Control of biogenic amines in food: existing and emerging approaches

Aishath , Naila and Flint, Steve and Fletcher, Graham and Bremer , Phil and Meerdink, Gerrit (2010) Control of biogenic amines in food: existing and emerging approaches. Journal of Food Science, 75 (7). pp. 139-150. ISSN 0022-1147

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Full text URL: http://onlinelibrary.wiley.com/doi/10.1111/j.1750-...

Abstract

Biogenic amines have been reported in a variety of foods, such as fish, meat, cheese, vegetables, and wines. They are described as low molecular weight organic bases with aliphatic, aromatic, and heterocyclic structures. The most common biogenic amines found in foods are histamine, tyramine, cadaverine, 2-phenylethylamine, spermine, spermidine, putrescine, tryptamine, and agmatine. In addition octopamine and dopamine have been found in meat and meat products and fish. The formation of biogenic amines in food by the microbial decarboxylation of amino acids can result in consumers suffering allergic reactions, characterized by difficulty in breathing, itching, rash, vomiting, fever, and hypertension. Traditionally, biogenic amine formation in food has been prevented, primarily by limiting microbial growth through chilling and freezing. However, for many fishing based subsistence populations, such measures are not practical. Therefore, secondary control measures to prevent biogenic amine formation in foods or to reduce their levels once formed need to be considered as alternatives. Such approaches to limit microbial growth may include hydrostatic pressures, irradiation, controlled atmosphere packaging, or the use of food additives. Histamine may potentially be degraded by the use of bacterial amine oxidase or amine-negative bacteria. Only some will be cost-effective and practical for use in subsistence populations.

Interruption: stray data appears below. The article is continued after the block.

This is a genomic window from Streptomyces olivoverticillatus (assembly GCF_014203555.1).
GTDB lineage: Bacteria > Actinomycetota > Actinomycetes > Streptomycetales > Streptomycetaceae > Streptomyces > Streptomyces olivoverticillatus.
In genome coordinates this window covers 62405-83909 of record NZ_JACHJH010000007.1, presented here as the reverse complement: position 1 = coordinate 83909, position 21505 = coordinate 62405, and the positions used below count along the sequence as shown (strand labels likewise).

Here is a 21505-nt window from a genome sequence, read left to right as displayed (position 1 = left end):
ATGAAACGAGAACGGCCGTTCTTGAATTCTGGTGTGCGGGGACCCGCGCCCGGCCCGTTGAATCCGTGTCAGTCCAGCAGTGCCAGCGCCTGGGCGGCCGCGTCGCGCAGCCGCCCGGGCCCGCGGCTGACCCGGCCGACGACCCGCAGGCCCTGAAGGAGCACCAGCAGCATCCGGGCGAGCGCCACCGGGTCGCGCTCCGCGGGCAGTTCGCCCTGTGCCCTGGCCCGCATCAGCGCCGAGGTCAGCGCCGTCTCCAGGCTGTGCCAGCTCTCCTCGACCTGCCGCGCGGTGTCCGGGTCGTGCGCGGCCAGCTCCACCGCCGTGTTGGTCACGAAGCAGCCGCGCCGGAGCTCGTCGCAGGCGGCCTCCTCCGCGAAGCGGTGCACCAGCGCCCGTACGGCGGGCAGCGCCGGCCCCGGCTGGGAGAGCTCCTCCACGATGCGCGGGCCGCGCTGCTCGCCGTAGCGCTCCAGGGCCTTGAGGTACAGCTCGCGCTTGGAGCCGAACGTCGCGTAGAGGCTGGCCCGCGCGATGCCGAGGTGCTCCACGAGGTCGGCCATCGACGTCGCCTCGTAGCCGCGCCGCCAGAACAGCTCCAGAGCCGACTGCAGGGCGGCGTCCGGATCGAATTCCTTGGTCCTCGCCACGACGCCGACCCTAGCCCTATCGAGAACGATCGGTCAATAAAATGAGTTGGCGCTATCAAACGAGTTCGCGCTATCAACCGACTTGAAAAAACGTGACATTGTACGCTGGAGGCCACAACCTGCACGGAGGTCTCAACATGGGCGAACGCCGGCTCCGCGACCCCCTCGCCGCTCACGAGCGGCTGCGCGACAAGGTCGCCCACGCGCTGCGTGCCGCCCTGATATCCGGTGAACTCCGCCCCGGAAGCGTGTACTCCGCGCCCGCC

Item Type:Article
Additional Information:Biogenic amines have been reported in a variety of foods, such as fish, meat, cheese, vegetables, and wines. They are described as low molecular weight organic bases with aliphatic, aromatic, and heterocyclic structures. The most common biogenic amines found in foods are histamine, tyramine, cadaverine, 2-phenylethylamine, spermine, spermidine, putrescine, tryptamine, and agmatine. In addition octopamine and dopamine have been found in meat and meat products and fish. The formation of biogenic amines in food by the microbial decarboxylation of amino acids can result in consumers suffering allergic reactions, characterized by difficulty in breathing, itching, rash, vomiting, fever, and hypertension. Traditionally, biogenic amine formation in food has been prevented, primarily by limiting microbial growth through chilling and freezing. However, for many fishing based subsistence populations, such measures are not practical. Therefore, secondary control measures to prevent biogenic amine formation in foods or to reduce their levels once formed need to be considered as alternatives. Such approaches to limit microbial growth may include hydrostatic pressures, irradiation, controlled atmosphere packaging, or the use of food additives. Histamine may potentially be degraded by the use of bacterial amine oxidase or amine-negative bacteria. Only some will be cost-effective and practical for use in subsistence populations.
Keywords:biogenic amines, food additives, high hydrostatic pressure (HHP), irradiation;, packaging, scombroid poisoning, starter cultures, temperature
Subjects:D Veterinary Sciences, Agriculture and related subjects > D610 Food Science
D Veterinary Sciences, Agriculture and related subjects > D630 Food and Beverage Production
Divisions:College of Science > National Centre for Food Manufacturing
ID Code:4345
Deposited By:INVALID USER
Deposited On:30 Mar 2011 20:06
Last Modified:18 Jul 2011 16:40

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